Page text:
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Sense Me expands the realm of poetry in Pakistan

There is so much that we think about, so many questions we have to ask about ourselves and others. Questions that drive humanity in an innate, carnal way. Questions that resonate so deeply, we don’t know that they’re there until someone shines a light at them, illuminating all the questions sprawled on the walls of our insides.

“Maybe it wasn’t love. Maybe it was the need for someone to accept parts of us we could not digest.”

Type “poetry” into Instagram and you`ll find a slew of one or two lined pieces. These days, access to so called “Insta-poetry” is easier than ever. So, in a climate of excess, it’s refreshing when you find words that mean something.

Sense Me is the debut poetry collection by Annum Salman, and in it she talks about issues such as love, culture, identity, her role as a woman and mental health. Each question seems to leave you filled with a feeling so familiar, yet so poignant and phrased so articulately, that you can’t help but feel an odd sense of nostalgia when you`re done with each page.

It is brutally honest, for instance in Annum`s depiction of the legacy left for her by the line of women who have come before her in “Lineage”. You can often see anger behind words that seem to echo throughout the nation, anger that so many of us know so well. But amongst all this anger there is the voice of a love-sick child as well. Salman, not yet 30 years of age, captures a balance of youth and maturity that leaves so much weight behind her words it’s hard to put the book down at times.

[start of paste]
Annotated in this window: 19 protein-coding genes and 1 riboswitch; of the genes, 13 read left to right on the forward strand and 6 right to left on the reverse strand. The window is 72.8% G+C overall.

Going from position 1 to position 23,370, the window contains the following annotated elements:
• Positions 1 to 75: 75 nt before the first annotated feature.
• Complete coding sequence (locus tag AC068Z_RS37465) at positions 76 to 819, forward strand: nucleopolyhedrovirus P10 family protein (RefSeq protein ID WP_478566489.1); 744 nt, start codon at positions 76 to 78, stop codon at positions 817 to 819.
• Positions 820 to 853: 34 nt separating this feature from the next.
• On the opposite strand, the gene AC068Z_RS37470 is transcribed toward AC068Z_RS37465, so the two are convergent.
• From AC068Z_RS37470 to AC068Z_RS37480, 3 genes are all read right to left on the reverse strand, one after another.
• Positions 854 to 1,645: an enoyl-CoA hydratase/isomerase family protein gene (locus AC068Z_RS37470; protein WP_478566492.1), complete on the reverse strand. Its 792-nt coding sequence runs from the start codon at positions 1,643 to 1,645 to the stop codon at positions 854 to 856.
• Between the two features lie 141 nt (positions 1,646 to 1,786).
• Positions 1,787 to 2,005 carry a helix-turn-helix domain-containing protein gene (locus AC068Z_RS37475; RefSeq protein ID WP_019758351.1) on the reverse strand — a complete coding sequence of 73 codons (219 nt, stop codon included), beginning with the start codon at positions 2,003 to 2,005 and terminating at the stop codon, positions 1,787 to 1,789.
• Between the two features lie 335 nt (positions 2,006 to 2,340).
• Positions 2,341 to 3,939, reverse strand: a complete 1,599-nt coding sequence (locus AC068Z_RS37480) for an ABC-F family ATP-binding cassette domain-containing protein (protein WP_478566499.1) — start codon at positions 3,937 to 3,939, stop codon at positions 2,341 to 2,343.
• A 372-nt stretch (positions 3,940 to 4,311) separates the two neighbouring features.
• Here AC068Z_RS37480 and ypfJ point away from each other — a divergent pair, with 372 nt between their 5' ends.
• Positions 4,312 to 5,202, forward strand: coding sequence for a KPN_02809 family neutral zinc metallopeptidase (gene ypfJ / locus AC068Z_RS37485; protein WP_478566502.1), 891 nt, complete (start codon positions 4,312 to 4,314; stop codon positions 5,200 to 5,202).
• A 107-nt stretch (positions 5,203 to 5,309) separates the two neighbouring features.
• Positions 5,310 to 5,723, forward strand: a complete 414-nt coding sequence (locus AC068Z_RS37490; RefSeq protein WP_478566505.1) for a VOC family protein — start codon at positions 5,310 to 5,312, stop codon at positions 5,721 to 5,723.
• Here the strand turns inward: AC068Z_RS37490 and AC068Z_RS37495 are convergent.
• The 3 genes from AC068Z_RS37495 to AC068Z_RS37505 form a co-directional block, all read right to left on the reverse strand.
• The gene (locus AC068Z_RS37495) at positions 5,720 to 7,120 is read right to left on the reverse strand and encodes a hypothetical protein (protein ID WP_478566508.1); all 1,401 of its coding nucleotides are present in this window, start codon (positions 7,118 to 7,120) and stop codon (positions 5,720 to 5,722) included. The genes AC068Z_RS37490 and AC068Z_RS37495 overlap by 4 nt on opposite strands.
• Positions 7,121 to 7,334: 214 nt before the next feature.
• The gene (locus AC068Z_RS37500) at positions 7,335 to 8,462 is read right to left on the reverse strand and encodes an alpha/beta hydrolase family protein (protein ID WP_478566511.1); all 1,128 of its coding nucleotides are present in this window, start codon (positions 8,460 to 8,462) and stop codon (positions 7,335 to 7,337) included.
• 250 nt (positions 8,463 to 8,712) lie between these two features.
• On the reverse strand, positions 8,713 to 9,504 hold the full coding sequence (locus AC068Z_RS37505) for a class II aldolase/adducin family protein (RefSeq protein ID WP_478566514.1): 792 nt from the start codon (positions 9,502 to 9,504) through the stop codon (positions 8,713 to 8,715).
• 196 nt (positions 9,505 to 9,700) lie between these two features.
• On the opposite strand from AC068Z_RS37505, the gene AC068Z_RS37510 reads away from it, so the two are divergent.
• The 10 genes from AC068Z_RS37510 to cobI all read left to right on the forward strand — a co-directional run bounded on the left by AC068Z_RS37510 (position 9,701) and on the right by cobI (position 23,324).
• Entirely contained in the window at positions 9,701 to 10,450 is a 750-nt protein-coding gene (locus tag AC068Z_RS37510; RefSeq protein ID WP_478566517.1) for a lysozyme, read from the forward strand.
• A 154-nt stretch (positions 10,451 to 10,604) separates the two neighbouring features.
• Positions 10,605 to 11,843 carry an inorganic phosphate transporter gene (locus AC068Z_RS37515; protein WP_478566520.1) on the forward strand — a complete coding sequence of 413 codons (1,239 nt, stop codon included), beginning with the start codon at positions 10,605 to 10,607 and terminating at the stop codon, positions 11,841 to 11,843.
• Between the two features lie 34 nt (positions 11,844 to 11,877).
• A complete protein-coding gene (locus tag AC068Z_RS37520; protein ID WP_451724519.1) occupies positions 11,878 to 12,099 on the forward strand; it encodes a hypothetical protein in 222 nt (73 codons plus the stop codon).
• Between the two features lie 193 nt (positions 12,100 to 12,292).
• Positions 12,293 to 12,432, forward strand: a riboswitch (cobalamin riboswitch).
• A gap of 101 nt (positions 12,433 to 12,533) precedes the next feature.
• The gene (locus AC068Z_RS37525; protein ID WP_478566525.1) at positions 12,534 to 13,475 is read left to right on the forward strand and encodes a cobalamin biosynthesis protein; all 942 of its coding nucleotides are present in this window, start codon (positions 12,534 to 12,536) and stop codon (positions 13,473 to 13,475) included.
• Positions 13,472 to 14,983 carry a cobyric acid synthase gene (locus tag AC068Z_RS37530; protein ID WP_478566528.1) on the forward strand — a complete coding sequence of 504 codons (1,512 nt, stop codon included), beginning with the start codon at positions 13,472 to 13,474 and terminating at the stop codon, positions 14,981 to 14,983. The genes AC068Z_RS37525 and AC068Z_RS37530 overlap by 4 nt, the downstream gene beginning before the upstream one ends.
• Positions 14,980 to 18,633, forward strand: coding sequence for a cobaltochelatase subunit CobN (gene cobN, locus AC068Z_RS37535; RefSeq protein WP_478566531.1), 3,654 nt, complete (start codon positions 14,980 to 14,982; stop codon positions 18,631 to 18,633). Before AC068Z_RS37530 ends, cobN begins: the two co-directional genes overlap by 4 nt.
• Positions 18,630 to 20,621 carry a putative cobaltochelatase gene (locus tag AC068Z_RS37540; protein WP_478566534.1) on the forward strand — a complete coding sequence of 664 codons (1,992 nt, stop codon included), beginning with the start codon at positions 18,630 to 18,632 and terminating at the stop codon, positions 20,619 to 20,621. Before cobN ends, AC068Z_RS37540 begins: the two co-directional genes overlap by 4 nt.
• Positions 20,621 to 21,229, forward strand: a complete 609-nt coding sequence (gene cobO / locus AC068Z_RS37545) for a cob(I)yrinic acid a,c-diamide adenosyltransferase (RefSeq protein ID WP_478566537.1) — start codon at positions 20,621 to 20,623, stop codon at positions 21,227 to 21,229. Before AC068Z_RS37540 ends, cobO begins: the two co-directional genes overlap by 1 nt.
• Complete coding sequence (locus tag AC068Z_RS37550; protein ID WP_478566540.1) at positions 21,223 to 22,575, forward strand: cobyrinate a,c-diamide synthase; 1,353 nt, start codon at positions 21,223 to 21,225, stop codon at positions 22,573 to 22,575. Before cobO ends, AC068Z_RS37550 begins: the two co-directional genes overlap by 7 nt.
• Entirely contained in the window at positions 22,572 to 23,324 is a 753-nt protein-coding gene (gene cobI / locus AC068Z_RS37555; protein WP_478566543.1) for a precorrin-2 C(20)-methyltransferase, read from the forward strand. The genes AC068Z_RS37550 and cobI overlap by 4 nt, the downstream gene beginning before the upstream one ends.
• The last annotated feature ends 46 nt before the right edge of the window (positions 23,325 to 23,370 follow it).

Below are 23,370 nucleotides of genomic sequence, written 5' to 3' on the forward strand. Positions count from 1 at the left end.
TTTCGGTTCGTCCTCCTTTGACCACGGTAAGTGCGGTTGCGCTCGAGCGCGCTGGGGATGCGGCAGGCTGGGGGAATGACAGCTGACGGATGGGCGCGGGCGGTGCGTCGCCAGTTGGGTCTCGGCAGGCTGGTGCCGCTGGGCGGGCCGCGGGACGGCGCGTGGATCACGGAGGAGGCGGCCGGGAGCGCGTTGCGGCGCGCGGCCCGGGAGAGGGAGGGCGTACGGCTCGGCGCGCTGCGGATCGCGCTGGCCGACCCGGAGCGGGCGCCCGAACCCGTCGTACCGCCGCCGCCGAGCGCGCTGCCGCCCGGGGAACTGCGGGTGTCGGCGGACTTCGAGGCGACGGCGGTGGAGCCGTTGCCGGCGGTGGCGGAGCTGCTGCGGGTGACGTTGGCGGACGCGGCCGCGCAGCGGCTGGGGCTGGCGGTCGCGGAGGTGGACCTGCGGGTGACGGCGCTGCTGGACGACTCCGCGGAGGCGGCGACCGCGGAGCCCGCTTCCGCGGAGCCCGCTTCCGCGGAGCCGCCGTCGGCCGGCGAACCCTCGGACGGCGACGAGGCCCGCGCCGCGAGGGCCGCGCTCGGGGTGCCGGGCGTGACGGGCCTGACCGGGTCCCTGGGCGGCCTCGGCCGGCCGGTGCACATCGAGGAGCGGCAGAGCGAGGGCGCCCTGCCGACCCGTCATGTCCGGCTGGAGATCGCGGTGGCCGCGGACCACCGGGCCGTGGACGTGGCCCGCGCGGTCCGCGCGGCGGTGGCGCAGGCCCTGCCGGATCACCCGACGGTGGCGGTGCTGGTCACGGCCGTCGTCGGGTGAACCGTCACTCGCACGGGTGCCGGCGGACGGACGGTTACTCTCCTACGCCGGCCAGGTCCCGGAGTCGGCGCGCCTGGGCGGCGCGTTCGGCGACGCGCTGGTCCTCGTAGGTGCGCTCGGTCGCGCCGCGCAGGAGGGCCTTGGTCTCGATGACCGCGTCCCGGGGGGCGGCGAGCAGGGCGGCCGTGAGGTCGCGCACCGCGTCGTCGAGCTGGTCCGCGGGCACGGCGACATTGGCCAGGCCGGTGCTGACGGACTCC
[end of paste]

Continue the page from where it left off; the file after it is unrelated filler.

That’s what sets Salman, and Sense me, apart. She is versatile. She jokes about being able to change the words of others in Autocorrect, she laments a broken home in The Elephant in the Room, she makes you feel sick with worry in Apologies and makes the homesick foreigner in you beam with pride in Accent. She makes you feel. She makes you confront those emotions you wish weren’t there, loss you didn’t want to feel, but I found myself walking around accounting her words for the rest of the day- “I ran home, to understand why I ran away”.

This versatility extends to form as well. Originally a spoken word author, with a litany of videos and performances under her belt- both in her home town of Karachi, Pakistan, and across the UK- Sense Me has many pieces that need to be spoke aloud, like Anna or Sorry, two of her most well-known pieces. However, alongside these you find the short sharp pieces, built to carry a punch with the weight of their words. And punch they do. Cliché is eight lines, but the words “no matter how many tears you pour, you cannot make a garden grow in drought” have etched themselves in me.

In Sense Me, Annum paints the picture of her life, her battles, and her views. Her rise on Instagram shows how deeply those who read her work seem to resonate with her, and I can see why.

I loved Sense Me, and I cannot recommend it enough.

You can purchase your copy from Liberty Bookstores across Pakistan or order it online.

The writer is a teacher based in the United Kingdom


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